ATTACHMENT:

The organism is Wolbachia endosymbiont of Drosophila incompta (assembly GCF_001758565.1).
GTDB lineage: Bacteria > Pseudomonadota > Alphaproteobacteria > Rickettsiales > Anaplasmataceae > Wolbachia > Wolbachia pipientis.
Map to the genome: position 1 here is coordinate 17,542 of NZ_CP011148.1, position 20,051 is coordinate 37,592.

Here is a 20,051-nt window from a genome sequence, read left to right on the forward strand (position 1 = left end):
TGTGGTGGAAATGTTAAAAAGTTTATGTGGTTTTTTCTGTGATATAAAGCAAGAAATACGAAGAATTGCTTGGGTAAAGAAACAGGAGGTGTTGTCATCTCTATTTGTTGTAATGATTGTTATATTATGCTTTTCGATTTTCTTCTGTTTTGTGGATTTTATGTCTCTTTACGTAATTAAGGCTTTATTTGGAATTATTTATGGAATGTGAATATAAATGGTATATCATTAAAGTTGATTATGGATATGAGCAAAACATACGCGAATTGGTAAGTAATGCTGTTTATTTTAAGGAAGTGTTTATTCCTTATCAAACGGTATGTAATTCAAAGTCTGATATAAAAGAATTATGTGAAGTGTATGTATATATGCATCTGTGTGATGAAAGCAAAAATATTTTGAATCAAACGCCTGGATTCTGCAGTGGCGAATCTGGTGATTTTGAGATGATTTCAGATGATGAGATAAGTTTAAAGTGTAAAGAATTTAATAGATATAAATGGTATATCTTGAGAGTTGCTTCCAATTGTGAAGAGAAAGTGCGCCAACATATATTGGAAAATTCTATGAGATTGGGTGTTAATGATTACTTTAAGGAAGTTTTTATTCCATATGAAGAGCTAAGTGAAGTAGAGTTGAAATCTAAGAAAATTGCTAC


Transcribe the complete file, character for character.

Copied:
The organism is Wolbachia endosymbiont of Drosophila incompta (assembly GCF_001758565.1).
GTDB lineage: Bacteria > Pseudomonadota > Alphaproteobacteria > Rickettsiales > Anaplasmataceae > Wolbachia > Wolbachia pipientis.
Map to the genome: position 1 here is coordinate 17,542 of NZ_CP011148.1, position 20,051 is coordinate 37,592.

Here is a 20,051-nt window from a genome sequence, read left to right on the forward strand (position 1 = left end):
TGTGGTGGAAATGTTAAAAAGTTTATGTGGTTTTTTCTGTGATATAAAGCAAGAAATACGAAGAATTGCTTGGGTAAAGAAACAGGAGGTGTTGTCATCTCTATTTGTTGTAATGATTGTTATATTATGCTTTTCGATTTTCTTCTGTTTTGTGGATTTTATGTCTCTTTACGTAATTAAGGCTTTATTTGGAATTATTTATGGAATGTGAATATAAATGGTATATCATTAAAGTTGATTATGGATATGAGCAAAACATACGCGAATTGGTAAGTAATGCTGTTTATTTTAAGGAAGTGTTTATTCCTTATCAAACGGTATGTAATTCAAAGTCTGATATAAAAGAATTATGTGAAGTGTATGTATATATGCATCTGTGTGATGAAAGCAAAAATATTTTGAATCAAACGCCTGGATTCTGCAGTGGCGAATCTGGTGATTTTGAGATGATTTCAGATGATGAGATAAGTTTAAAGTGTAAAGAATTTAATAGATATAAATGGTATATCTTGAGAGTTGCTTCCAATTGTGAAGAGAAAGTGCGCCAACATATATTGGAAAATTCTATGAGATTGGGTGTTAATGATTACTTTAAGGAAGTTTTTATTCCATATGAAGAGCTAAGTGAAGTAGAGTTGAAATCTAAGAAAATTGCTAC